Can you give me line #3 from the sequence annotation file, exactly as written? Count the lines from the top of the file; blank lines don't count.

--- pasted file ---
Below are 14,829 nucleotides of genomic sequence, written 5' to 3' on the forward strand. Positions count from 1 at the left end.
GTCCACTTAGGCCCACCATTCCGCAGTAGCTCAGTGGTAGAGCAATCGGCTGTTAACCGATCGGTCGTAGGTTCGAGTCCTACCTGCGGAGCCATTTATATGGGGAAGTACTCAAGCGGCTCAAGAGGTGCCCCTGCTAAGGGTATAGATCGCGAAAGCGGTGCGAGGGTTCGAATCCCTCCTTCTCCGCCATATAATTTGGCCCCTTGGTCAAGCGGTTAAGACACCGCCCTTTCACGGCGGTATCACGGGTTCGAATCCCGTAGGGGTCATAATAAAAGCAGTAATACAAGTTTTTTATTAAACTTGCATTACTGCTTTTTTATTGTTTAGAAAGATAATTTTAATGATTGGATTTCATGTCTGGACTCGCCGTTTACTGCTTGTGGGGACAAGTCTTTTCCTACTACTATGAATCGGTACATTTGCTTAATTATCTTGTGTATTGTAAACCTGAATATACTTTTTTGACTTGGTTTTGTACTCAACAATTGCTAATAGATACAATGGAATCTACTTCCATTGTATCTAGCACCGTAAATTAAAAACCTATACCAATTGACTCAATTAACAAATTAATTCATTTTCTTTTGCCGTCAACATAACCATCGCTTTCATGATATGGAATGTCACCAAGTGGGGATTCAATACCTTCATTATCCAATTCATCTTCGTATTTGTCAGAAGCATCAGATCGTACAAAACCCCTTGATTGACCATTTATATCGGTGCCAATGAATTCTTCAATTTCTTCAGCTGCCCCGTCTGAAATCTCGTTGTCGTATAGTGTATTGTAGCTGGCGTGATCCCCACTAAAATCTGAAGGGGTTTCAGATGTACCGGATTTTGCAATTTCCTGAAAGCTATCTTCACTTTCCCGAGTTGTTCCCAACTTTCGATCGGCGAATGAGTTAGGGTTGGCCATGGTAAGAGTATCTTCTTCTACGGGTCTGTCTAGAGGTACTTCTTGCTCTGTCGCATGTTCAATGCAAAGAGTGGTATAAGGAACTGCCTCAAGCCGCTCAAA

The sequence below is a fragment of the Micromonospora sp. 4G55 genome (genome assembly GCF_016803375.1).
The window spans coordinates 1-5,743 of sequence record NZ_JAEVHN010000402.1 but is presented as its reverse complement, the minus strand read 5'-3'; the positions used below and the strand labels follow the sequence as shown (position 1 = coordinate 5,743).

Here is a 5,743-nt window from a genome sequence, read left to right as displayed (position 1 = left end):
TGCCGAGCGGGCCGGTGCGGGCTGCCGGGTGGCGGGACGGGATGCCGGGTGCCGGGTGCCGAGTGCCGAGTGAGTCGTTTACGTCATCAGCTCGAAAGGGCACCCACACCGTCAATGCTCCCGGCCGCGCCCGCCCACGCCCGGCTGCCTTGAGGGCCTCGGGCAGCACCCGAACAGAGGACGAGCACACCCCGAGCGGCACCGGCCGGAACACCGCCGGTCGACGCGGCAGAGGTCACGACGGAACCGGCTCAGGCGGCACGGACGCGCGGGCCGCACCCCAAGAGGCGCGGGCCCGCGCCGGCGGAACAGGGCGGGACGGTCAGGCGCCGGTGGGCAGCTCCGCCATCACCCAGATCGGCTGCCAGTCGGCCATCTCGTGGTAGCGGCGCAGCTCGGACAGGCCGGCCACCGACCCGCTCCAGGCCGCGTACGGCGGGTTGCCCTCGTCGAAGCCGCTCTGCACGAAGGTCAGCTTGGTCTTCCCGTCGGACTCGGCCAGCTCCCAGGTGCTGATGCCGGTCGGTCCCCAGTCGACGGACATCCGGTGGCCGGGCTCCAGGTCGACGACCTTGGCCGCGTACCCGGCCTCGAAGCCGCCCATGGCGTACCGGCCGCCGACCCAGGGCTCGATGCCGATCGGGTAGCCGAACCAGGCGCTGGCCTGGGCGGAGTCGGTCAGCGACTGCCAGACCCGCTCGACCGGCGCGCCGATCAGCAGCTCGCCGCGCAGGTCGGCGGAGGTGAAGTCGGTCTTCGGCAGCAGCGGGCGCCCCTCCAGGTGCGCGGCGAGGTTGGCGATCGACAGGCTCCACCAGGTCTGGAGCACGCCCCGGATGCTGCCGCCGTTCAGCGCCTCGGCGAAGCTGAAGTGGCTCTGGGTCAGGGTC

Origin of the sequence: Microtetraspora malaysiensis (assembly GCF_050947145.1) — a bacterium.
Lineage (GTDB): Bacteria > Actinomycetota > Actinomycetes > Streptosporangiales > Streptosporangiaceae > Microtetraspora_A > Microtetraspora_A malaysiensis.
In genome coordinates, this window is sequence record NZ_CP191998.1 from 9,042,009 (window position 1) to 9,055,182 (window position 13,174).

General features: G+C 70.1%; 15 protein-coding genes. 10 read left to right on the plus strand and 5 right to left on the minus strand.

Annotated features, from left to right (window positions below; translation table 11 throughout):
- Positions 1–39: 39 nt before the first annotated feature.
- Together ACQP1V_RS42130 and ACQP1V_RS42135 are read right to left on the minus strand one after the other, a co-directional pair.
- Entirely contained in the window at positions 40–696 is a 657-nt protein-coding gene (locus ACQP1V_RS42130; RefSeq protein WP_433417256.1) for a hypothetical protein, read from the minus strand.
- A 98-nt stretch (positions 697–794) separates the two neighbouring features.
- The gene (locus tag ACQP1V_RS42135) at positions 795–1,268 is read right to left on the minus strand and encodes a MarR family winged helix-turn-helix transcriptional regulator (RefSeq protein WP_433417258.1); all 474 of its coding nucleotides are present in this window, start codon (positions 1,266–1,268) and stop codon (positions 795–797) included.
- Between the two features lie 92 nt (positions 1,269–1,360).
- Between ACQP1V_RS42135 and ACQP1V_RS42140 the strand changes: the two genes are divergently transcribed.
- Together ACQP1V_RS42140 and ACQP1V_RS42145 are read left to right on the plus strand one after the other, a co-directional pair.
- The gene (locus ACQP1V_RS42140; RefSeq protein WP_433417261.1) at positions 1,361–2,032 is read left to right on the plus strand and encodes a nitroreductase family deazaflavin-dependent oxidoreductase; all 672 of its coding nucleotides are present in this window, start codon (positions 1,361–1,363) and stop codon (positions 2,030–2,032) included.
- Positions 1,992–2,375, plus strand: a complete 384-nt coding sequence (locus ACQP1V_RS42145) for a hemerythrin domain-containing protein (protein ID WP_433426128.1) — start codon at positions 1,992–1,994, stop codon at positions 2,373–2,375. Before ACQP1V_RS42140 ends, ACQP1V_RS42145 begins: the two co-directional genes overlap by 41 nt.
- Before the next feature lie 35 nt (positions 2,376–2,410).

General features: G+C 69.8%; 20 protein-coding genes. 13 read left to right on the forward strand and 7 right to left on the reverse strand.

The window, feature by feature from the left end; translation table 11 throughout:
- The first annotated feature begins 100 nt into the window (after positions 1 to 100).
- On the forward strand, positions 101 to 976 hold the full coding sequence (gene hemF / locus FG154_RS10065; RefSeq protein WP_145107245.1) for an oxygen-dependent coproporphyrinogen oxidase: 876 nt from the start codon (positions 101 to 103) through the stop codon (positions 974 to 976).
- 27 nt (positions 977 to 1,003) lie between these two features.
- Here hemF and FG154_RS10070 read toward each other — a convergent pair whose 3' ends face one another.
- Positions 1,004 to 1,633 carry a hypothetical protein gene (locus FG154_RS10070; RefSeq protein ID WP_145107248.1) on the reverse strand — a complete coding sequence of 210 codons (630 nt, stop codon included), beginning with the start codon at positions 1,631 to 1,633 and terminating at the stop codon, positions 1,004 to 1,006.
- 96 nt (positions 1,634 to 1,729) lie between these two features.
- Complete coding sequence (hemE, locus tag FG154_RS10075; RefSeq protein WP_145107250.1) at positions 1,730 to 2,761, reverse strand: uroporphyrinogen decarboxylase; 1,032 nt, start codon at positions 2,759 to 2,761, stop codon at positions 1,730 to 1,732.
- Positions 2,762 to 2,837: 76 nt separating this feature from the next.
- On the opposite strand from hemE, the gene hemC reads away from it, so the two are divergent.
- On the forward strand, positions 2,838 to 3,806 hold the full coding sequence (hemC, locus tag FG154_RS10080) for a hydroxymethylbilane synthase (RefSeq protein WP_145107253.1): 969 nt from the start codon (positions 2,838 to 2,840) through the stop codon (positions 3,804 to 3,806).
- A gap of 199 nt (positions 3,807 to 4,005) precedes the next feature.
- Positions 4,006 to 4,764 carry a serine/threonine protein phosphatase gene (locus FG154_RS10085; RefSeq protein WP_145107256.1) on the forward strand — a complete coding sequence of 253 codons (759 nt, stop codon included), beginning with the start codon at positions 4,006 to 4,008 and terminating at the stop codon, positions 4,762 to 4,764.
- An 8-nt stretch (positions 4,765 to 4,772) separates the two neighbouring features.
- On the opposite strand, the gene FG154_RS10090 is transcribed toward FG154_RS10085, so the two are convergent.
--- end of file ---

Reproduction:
The sequence below is a fragment of the Micromonospora sp. 4G55 genome (genome assembly GCF_016803375.1).